Well hasn’t it all got rather hectic recently, even by the standards of one of the busiest industries going?
Several company results were released last week, with some looking lean and strong while others appear as solid as a wet paper bag full of blancmange. Marks & Spencer clothing sales are down again, Primark and SuperGroup’s are up, while Ralph Lauren is also in good shape.
Another big US retailer arrived this week in the shape of J Crew’s London flagship, while another, Gilly Hicks, exited as it retrenched into Hollister stores. Meanwhile Louis Vuitton had its (town)house warming for its three-floor mega-shop-in-shop in Selfridges (look out for my interview with Roberto Eggs, president of Louis Vuitton for Europe, Middle East and Africa next week).
Will all this constant flux in fashion, it’s sometimes important to step back a bit and take stock of where we’ve all come from, which is why it seems appropriate that this week sees the Design Museum in London celebrate the career to date of Sir Paul Smith, with his retrospective exhibition Hello, My Name Is Paul Smith.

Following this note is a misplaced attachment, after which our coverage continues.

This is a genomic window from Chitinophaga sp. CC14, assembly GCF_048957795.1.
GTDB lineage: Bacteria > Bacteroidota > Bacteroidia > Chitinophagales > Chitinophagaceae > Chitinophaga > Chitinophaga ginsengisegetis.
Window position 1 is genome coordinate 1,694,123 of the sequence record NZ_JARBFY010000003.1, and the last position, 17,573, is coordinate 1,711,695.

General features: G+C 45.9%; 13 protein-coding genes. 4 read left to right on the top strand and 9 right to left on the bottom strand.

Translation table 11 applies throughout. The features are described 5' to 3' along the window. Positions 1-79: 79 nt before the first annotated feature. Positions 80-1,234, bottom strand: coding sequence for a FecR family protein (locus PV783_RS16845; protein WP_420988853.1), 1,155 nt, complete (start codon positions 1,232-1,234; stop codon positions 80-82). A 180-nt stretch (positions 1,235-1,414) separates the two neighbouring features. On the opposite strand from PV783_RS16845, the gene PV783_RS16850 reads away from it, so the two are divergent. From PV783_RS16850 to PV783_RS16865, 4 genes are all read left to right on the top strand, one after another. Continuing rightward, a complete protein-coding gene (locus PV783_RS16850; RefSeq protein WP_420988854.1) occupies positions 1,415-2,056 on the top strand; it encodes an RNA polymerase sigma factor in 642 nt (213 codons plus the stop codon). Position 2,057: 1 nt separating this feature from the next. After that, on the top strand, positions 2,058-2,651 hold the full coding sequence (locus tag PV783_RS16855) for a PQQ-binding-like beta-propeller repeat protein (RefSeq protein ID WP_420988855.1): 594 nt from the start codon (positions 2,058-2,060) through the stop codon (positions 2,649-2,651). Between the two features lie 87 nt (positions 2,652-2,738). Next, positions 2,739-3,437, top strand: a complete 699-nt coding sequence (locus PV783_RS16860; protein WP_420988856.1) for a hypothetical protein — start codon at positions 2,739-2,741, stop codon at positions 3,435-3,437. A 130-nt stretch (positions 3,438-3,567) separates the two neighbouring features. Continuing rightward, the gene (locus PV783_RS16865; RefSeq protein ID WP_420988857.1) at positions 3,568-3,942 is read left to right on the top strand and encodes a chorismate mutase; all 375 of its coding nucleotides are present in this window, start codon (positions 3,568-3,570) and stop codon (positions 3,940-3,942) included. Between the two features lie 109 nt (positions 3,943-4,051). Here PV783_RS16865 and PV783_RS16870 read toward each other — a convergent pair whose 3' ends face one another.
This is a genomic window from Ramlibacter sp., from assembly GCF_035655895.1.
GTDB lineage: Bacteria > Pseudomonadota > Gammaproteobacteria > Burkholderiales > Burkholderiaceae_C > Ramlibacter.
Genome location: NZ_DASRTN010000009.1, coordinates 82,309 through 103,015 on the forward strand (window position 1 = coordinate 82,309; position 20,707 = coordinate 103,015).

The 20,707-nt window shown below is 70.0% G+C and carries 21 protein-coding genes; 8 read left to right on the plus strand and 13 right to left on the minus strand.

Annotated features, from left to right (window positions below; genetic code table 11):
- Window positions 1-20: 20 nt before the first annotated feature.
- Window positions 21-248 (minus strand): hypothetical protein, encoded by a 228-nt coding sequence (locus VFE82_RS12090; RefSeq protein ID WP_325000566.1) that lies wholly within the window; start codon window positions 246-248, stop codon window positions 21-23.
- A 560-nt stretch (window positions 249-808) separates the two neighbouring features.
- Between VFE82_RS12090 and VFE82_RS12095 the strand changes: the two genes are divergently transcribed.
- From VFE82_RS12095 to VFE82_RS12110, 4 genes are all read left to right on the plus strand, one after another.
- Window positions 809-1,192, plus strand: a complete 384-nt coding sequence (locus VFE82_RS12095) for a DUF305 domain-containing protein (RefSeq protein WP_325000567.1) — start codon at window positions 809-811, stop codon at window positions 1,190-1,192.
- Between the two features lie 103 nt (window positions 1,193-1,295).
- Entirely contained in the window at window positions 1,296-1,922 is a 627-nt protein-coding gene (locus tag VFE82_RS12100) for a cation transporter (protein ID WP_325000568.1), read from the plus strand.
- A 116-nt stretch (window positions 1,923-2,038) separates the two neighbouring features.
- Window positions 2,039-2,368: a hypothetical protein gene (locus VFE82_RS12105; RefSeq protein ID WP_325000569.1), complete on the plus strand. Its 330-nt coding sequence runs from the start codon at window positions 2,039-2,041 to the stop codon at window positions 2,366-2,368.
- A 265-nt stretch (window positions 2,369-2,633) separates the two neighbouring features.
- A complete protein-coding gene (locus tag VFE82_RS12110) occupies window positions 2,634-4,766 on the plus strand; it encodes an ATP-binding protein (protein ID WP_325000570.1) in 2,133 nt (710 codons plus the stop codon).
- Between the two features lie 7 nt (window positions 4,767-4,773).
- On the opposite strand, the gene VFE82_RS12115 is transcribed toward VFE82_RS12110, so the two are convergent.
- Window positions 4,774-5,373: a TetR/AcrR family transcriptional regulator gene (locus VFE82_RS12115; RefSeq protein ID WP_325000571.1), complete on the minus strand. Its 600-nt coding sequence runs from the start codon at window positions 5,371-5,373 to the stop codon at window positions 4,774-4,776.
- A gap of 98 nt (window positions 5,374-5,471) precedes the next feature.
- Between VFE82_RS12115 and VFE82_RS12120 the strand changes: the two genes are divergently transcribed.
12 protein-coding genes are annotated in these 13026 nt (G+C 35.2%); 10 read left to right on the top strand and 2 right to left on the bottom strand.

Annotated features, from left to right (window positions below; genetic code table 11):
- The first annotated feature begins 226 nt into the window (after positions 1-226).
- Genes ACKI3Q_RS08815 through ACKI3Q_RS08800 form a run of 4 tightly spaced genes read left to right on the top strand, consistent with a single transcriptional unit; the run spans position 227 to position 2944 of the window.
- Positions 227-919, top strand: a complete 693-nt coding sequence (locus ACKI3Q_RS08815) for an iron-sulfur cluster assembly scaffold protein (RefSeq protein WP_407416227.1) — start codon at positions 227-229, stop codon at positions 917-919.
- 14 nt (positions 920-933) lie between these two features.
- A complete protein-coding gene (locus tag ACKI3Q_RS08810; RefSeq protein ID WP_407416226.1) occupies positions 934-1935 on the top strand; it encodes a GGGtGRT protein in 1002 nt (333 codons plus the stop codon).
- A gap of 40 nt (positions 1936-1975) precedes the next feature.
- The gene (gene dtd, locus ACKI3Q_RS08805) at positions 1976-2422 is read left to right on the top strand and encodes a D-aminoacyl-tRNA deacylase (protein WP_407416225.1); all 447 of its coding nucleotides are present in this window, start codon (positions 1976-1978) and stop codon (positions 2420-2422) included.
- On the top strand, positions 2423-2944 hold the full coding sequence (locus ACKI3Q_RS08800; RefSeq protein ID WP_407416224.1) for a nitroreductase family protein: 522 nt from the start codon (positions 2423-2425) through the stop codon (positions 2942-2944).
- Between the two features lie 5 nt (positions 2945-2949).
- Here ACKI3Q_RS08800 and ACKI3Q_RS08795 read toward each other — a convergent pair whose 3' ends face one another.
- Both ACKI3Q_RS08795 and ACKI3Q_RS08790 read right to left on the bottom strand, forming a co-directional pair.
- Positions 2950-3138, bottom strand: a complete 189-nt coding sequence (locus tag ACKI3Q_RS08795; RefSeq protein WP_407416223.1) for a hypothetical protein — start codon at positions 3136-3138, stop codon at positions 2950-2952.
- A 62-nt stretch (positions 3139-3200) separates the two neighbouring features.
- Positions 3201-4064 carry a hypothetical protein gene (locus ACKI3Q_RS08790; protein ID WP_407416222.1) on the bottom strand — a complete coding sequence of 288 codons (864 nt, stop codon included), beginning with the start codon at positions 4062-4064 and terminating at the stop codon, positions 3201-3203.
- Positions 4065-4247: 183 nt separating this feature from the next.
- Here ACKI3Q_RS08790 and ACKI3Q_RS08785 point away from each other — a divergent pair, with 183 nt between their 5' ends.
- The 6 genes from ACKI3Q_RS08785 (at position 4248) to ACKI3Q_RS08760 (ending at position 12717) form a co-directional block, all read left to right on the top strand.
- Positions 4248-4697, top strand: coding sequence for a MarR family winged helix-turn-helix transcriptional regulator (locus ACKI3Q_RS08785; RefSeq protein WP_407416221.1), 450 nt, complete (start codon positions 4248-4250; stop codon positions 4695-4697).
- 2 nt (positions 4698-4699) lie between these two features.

I met Sir Paul about three years ago. His office is famously crammed with an inordinate amount of objects and points of inspiration, and thankfully he hadn’t tidied up on my behalf. Books were piled high on his desk, paintings and photos were arranged butted up to each other on the walls and paraphernalia from a lifetime of travelling and experiences filled every nook and cranny.
From a humble postage stamp of a store in Nottingham to a global brand and British success story, Sir Paul, a designer who understands shops, deserves this retrospective as he’s built a career from a passion and a bit of saved-up cash. It’s a timely reminder that talent and hard work over a sustained period will always endure.